5th February 2020
In 1996, as a young adventurer/travel writer, I found myself walking though Afghanistan’s remote Hindu Kush.
Following in the footsteps of my two heroes from English literature, Peachy Carnahan and Daniel Dravot, from Rudyard Kipling’s short story The Man Who Would Be King, I had travelled from Marwar Junction in Rajasthan, over the infamous the Khyber Pass and into the little-known province of Nuristan. Isolated as it was, with no roads and no electricity, and run by a nefarious band of warlords, it was a dangerous journey, that saw me both shot at and briefly held captive. But it was also a deeply moving experience, through a stunning and pristine wilderness, particularly when I emerged from Afghanistan over a fourteen-thousand-foot pass and entered Pakistan and the valleys of the Kalash.
As the last of the pagan tribes to inhabit the Hindu Kush, the Kalash live in three narrow valleys that buttress up against the Afghan frontier. I had been told that here I would find a man named Saifullah Jan, who, as the chief spokesperson for this remarkable tribe that claim ancestry to the armies of Alexander the Great, would explain to me about the culture of the Kalash and find me somewhere to stay. Dressed in local garb, bearded and bedraggled as I was, when I entered his house, he thought I was a Taliban, and looked ready to throw me out. But after I hastily explained the truth, he took me in, gave me a bed and I stayed for three months.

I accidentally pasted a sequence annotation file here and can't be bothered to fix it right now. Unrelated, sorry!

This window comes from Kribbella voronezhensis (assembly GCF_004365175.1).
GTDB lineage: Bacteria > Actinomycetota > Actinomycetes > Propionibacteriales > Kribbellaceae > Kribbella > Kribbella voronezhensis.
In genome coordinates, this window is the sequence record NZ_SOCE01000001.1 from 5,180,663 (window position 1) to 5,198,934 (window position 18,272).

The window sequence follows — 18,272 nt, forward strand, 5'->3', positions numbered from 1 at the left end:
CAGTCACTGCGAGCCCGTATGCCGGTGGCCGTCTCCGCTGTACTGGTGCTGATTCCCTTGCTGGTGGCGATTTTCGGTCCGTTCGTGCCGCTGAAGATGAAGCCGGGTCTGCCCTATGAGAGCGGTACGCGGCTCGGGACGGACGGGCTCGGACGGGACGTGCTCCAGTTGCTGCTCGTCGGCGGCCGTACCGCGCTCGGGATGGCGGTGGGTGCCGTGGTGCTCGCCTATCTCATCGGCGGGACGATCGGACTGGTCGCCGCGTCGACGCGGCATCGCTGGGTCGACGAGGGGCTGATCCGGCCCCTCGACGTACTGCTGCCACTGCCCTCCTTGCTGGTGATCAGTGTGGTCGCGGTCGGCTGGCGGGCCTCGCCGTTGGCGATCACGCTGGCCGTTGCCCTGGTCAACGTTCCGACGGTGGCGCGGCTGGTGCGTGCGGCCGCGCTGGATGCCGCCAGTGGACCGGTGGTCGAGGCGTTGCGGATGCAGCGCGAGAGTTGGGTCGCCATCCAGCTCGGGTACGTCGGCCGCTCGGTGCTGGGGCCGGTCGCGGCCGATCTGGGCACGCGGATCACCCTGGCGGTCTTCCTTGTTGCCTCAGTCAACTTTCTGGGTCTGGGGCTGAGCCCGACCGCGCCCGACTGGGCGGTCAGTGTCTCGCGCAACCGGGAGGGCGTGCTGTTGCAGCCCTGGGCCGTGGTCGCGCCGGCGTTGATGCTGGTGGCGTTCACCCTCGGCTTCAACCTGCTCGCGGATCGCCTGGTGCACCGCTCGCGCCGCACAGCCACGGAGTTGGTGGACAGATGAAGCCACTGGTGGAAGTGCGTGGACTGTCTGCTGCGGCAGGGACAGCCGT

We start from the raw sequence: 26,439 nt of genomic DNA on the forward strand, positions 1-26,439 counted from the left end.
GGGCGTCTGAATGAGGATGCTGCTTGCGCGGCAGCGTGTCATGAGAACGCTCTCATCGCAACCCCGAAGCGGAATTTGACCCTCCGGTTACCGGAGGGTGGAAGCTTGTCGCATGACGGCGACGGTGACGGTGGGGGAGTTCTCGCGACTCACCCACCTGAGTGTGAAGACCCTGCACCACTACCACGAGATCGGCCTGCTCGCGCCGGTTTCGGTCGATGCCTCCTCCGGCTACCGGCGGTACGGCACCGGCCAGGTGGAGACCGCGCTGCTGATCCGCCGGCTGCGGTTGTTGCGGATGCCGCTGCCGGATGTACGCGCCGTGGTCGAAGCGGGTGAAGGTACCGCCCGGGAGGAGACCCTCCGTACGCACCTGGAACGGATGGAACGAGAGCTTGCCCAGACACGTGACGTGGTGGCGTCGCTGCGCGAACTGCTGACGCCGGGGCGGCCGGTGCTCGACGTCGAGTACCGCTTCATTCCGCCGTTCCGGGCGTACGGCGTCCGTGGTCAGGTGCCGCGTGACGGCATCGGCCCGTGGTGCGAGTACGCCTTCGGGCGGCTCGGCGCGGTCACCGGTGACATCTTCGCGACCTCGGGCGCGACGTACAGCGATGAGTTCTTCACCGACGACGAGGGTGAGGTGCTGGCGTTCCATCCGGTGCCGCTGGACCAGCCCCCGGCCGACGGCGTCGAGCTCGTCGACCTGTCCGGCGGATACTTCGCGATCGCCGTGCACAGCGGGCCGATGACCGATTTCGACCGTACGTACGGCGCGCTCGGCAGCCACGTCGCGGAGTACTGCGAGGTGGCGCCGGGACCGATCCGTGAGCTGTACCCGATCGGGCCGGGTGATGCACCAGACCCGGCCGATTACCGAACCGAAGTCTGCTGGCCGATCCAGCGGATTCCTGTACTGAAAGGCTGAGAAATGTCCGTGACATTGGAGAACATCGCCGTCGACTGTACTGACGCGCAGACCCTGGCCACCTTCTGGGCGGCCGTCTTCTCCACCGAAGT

Not only would this encounter give rise to a lifelong friendship with Saifullah, his family and the Kalash community in general, it also gave rise to Wild Frontiers; indeed, it was Saifullah’s idea to set up a travel company. He felt bringing interested travellers from my world to visit and interact with people from his world would be a win/win situation. So with Saifullah’s help I worked out our first itinerary and in 1998 – after the release of my second book, For A Pagan Song, about my original journey through this region – I ran our first tour and Wild Frontiers was born.
Since then we have grown into one of the leading adventure travel brands, and now run both small group tours and tailor-made private vacations to 80 destinations. But while we have grown, and with that growth has come change, I have always tried to remember what it was that made – and continues to make – that first trip a success and emulate that around the world.
For me a successful travel experience is not just one that satisfies our clients. It’s one that also delivers a positive experience for the people whose lands we are privileged to visit.